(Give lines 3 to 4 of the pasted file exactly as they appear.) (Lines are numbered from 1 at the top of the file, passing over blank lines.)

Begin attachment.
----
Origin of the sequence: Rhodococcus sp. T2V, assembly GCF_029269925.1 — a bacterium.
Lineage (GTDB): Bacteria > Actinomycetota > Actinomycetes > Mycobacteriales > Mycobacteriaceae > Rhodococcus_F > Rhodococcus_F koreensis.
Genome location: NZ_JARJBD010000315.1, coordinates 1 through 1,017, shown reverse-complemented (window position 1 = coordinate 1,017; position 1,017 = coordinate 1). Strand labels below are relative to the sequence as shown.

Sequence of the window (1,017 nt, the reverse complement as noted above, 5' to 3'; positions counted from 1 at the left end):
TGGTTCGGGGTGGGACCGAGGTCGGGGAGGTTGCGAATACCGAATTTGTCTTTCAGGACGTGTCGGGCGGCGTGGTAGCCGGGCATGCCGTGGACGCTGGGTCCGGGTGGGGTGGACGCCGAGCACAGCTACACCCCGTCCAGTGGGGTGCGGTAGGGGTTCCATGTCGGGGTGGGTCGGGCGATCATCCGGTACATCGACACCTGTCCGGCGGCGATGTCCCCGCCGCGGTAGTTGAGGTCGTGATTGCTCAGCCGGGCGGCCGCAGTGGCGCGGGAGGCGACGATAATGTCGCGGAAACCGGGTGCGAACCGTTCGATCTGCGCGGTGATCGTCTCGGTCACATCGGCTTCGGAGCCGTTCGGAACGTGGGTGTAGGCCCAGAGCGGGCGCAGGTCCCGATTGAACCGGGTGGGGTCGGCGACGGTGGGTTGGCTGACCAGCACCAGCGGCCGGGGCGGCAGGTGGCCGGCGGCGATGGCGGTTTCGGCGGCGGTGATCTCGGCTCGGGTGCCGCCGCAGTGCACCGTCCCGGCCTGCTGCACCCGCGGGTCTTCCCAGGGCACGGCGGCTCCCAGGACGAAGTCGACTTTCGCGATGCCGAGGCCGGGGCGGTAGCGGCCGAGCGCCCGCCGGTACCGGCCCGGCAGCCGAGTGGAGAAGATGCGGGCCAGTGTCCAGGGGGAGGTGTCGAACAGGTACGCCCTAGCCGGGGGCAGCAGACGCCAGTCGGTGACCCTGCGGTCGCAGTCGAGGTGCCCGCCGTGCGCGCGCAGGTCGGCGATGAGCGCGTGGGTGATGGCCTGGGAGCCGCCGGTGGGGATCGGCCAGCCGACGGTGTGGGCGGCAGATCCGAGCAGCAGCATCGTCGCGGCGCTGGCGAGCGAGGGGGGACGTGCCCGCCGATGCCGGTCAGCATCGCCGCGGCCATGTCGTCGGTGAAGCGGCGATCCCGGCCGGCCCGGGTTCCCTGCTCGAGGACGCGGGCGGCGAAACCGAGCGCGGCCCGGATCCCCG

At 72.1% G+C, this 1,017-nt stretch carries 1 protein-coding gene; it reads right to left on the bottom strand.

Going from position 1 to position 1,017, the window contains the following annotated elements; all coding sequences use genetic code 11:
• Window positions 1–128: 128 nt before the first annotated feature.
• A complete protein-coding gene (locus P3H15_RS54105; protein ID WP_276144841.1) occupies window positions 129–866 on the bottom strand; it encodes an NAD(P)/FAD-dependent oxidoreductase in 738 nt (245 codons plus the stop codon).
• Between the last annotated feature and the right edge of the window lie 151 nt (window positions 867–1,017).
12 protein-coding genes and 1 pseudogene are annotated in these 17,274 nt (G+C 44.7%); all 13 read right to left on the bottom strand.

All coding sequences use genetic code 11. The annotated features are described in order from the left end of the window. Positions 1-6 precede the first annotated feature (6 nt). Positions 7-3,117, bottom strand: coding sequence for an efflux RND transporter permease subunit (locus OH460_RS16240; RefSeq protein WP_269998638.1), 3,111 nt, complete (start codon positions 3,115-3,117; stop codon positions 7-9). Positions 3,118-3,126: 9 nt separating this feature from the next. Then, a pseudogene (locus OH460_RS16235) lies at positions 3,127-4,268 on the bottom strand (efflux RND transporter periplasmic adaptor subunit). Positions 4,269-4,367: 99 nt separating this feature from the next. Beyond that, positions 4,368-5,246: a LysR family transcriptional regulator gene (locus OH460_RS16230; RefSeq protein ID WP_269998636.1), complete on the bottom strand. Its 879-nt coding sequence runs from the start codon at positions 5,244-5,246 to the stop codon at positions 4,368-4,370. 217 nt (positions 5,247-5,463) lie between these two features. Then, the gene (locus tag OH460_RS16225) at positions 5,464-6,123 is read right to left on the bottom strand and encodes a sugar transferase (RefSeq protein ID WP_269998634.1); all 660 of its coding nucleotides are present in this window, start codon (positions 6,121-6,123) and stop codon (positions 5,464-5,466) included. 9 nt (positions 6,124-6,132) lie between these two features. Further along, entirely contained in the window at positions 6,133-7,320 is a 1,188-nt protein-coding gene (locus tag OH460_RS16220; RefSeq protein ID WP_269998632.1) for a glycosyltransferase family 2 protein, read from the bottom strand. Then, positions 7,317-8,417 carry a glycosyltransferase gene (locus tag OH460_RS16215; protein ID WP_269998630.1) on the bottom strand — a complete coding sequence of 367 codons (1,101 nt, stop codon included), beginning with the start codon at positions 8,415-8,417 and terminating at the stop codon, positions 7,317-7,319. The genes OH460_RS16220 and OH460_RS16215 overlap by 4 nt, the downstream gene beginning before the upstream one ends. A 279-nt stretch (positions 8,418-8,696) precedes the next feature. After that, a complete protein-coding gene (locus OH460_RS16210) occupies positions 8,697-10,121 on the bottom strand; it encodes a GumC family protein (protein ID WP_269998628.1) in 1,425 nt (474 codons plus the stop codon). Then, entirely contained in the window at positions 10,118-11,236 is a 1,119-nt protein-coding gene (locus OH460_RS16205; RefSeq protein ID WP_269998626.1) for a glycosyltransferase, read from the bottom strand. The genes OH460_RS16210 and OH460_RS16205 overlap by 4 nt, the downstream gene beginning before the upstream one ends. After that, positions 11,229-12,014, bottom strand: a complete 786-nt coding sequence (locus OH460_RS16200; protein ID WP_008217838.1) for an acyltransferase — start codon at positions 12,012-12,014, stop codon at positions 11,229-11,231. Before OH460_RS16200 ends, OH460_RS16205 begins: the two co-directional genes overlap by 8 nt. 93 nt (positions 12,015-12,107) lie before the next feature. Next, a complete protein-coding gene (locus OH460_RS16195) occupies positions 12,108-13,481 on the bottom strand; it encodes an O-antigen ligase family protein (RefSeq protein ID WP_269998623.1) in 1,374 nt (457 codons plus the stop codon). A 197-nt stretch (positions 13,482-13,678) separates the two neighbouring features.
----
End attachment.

Genome location: NZ_JARJBD010000315.1, coordinates 1 through 1,017, shown reverse-complemented (window position 1 = coordinate 1,017; position 1,017 = coordinate 1). Strand labels below are relative to the sequence as shown.

Sequence of the window (1,017 nt, the reverse complement as noted above, 5' to 3'; positions counted from 1 at the left end):